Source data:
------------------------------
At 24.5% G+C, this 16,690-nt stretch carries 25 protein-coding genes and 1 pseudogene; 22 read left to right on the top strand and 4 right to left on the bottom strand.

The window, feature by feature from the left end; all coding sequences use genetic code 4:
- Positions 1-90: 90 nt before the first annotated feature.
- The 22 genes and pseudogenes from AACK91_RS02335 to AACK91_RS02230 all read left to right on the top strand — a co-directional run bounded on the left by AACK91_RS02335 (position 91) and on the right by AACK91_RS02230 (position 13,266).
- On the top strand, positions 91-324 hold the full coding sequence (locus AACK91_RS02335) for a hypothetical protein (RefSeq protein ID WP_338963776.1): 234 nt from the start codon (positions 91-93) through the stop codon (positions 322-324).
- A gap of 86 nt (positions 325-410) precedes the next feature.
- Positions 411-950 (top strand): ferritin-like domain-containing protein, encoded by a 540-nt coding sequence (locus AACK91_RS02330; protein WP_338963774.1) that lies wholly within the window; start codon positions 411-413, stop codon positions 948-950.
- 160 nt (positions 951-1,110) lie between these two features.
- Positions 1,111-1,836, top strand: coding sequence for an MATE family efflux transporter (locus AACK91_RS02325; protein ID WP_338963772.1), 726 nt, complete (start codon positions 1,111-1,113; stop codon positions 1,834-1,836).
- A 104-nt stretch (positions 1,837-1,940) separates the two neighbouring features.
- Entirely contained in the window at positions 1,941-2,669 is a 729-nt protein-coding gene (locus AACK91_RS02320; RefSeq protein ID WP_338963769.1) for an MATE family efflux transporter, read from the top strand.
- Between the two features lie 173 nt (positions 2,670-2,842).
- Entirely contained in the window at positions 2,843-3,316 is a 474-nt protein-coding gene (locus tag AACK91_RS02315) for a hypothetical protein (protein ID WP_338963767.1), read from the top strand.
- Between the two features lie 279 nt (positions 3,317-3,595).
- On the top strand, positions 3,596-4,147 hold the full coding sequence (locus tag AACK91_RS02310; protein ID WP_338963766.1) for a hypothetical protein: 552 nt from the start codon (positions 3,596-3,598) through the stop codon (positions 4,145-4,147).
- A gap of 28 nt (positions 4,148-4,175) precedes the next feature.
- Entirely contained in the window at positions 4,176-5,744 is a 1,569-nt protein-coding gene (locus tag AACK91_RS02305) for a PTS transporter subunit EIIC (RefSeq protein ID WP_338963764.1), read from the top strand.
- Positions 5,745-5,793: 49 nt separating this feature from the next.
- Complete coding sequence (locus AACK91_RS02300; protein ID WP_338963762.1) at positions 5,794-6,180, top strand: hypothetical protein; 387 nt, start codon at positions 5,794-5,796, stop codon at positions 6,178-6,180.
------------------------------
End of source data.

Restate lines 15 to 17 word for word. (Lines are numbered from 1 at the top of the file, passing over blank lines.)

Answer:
- On the top strand, positions 3,596-4,147 hold the full coding sequence (locus tag AACK91_RS02310; protein ID WP_338963766.1) for a hypothetical protein: 552 nt from the start codon (positions 3,596-3,598) through the stop codon (positions 4,145-4,147).
- A gap of 28 nt (positions 4,148-4,175) precedes the next feature.
- Entirely contained in the window at positions 4,176-5,744 is a 1,569-nt protein-coding gene (locus tag AACK91_RS02305) for a PTS transporter subunit EIIC (RefSeq protein ID WP_338963764.1), read from the top strand.